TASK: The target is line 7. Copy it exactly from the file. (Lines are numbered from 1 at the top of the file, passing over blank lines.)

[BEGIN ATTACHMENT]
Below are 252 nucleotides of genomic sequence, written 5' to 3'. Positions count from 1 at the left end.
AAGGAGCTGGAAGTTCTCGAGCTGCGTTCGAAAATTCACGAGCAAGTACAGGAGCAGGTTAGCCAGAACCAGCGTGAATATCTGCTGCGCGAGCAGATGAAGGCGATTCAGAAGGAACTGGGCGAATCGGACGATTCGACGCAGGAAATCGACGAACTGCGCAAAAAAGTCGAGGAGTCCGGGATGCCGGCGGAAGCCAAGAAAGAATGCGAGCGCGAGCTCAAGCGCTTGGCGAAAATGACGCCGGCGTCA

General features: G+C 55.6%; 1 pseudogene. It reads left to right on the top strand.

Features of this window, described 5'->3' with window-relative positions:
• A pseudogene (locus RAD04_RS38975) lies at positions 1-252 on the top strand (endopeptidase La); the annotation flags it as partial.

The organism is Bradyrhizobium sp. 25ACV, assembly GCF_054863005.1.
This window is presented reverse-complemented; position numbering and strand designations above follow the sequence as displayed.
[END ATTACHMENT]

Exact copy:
This window is presented reverse-complemented; position numbering and strand designations above follow the sequence as displayed.